Unhealthy Substance Use in Women Linked to Less Frequent Health Screenings

Women who screen positive for unhealthy substance use receive mammograms less frequently than women who screen negative, a new study finds. In addition, both men and women who screen positive for unhealthy substance use are less likely to receive flu shots than patients not engaging in unhealthy substance use.

Researchers from Boston Medical Center and Boston University School of Medicine studied medical records of almost 10,000 patients who were eligible for preventive health services such as mammograms, Pap smears, flu vaccination or colon cancer screening. They defined unhealthy substance use as engaging in at least one of the following behaviors during the previous three months:

•    Having more than four alcoholic drinks in a day (for men under 65) or more than three drinks for women and for men 65 and older;
•    Using narcotic pain medicines, sedatives or Ritalin/amphetamines without a doctor’s prescription or in greater amounts than prescribed; or
•    Using marijuana, cocaine, heroin or other illegal drugs.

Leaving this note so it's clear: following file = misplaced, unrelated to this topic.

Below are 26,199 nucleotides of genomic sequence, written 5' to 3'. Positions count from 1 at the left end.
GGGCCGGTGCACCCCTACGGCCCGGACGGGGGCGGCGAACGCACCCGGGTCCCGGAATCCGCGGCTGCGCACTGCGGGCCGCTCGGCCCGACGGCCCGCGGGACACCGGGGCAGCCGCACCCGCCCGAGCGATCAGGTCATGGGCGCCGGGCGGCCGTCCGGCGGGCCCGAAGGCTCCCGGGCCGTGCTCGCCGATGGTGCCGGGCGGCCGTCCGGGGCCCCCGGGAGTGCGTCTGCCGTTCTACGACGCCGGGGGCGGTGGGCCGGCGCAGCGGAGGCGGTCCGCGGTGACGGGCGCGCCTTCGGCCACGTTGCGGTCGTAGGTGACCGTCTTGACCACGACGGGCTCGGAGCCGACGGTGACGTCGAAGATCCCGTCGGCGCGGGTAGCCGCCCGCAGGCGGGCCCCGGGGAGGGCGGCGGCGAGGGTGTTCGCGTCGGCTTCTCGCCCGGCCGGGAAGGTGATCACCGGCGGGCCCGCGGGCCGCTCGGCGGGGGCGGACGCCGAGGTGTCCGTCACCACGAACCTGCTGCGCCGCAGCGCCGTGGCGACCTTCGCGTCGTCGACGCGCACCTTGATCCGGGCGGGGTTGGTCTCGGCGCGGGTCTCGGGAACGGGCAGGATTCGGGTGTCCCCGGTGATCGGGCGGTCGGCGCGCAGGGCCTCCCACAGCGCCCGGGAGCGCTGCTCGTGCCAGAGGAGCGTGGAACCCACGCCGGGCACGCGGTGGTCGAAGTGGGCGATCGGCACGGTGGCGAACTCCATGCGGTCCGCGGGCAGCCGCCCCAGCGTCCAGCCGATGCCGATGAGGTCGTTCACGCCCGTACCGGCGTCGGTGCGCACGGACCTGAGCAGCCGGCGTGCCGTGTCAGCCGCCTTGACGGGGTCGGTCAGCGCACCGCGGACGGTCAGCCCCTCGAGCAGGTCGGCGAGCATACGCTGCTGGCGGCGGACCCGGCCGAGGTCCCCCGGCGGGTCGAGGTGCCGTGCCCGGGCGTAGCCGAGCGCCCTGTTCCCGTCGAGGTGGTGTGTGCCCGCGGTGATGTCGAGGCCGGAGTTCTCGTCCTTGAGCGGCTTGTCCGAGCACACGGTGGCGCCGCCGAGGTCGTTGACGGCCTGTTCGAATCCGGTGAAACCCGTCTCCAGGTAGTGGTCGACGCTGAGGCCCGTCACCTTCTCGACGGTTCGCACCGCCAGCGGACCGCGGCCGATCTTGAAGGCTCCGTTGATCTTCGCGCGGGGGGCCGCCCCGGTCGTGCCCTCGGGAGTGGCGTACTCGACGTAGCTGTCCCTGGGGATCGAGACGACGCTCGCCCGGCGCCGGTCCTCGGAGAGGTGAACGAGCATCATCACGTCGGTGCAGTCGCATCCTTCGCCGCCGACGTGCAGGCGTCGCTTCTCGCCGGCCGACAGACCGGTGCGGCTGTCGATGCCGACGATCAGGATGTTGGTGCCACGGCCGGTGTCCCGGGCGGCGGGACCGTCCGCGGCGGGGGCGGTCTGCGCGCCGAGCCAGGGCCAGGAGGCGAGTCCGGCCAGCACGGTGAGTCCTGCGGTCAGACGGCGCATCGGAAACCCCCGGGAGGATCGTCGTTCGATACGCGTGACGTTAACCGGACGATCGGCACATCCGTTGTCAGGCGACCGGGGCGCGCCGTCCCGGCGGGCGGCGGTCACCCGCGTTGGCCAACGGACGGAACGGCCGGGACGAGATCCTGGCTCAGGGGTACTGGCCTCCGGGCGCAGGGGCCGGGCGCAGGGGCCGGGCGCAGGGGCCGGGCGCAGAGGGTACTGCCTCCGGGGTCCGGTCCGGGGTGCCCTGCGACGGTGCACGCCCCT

Science Daily reports that approximately 10 percent of the patients screened positive for unhealthy substance use. Most of these patients had unhealthy alcohol use (72.3 percent). The study found that 75.4 percent of women with unhealthy substance use had a mammogram in the previous two years compared with 83.8 percent who did not engage in unhealthy substance use.

The study also found that 44.7 percent of adults who engaged in unhealthy substance use received a flu shot, compared with 50.4 percent who did not engage in such behavior.

Although the study found unhealthy substance use was associated with lower rates of mammography and flu vaccination, the researchers did not find that unhealthy substance use lowered rates of Pap smears or colon cancer screening.

In the journal BMJ Open, the researchers recommend that mammography screening and flu vaccination be incorporated into other services delivered to individuals with substance-use problems.

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